“It’s fun because every experience is a little different,” offers Morris on his creative expansion. “It’s not something that I set out to do from the beginning, but…I would always kind of write songs that didn’t fall into that category or this. I guess now I just kinda stumbled into having different ways to compartmentalize it. Like Diamond Rugs and these kind of blues songs, these bar rock songs that I had. I didn’t create a place for ‘em, they just kinda found a place through playing in Dead Confederate for years and having friends in music. You just keep doing what you’re doing and keep writing, and that shit’ll find a place somewhere, I guess. It’s the way it seems.”

“It’s all from the same (place), it doesn’t seem that different to me,” Morris continues. “It’s kind of what naturally comes out. You know, I’ll write in different styles a little bit, like for my solo record that’s coming out. It’s a little more folk-tinged and it’s got pedal steel and stuff. But you know, I only wanted to incorporate pedal steel because it’s a super somber and expressive instrument.”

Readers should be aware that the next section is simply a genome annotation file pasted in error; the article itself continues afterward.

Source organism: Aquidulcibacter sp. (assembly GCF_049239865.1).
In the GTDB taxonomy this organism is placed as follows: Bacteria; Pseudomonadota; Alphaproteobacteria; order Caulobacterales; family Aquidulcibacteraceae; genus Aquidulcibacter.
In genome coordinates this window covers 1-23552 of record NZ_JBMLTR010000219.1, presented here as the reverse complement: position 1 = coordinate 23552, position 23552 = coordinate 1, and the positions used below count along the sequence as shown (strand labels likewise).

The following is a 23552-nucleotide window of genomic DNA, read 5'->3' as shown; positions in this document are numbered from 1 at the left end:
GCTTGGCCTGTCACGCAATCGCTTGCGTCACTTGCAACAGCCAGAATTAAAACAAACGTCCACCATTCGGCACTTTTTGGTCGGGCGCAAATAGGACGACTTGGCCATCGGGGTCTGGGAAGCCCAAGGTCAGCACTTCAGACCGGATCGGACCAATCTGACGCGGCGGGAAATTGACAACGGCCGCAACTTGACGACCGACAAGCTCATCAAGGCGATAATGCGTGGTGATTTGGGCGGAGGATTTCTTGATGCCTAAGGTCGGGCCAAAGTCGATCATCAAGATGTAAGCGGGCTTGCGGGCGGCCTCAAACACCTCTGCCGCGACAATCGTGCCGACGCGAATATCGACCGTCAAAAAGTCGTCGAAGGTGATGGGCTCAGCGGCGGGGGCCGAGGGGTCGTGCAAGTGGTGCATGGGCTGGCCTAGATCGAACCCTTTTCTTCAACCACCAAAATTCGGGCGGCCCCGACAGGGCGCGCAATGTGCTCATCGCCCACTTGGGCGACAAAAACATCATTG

Dead Confederate’s music can be somber, certainly. Some of it sounds depressing as hell, to the point that I tell Hardy they should include a promotional razor blade with every copy of In the Marrow, in lieu of a download card. A lot of it’s viscerally powerful, and songs like “Vacations” rock in a fist-thrusting, hair-flinging ritual much like their standout track from 2008’s Wrecking Ball, “The Rat,” while others – album opener, “Slow Poisons,” for instance – build sinuously but never quite succumb to the boil, keeping tension at an apprehensive, tenuous perch. Some songs (“Big City Life,” “Winter Waters”) amble at a pace as weary as Hardy’s lean, lonesome voice, like a desert drifter hitching a ride to the next hopelessly broken heart. Then there’s the all-out shockwave of electric guitar catharsis within the title track, a spectrum simultaneously occupied by both Sonic Youth and Pink Floyd, two touchstones Dead Confederate are certainly used to seeing next to their name by this point. The album leaves me worn out and rundown, like I’ve spent a week in hard labor for something I didn’t do.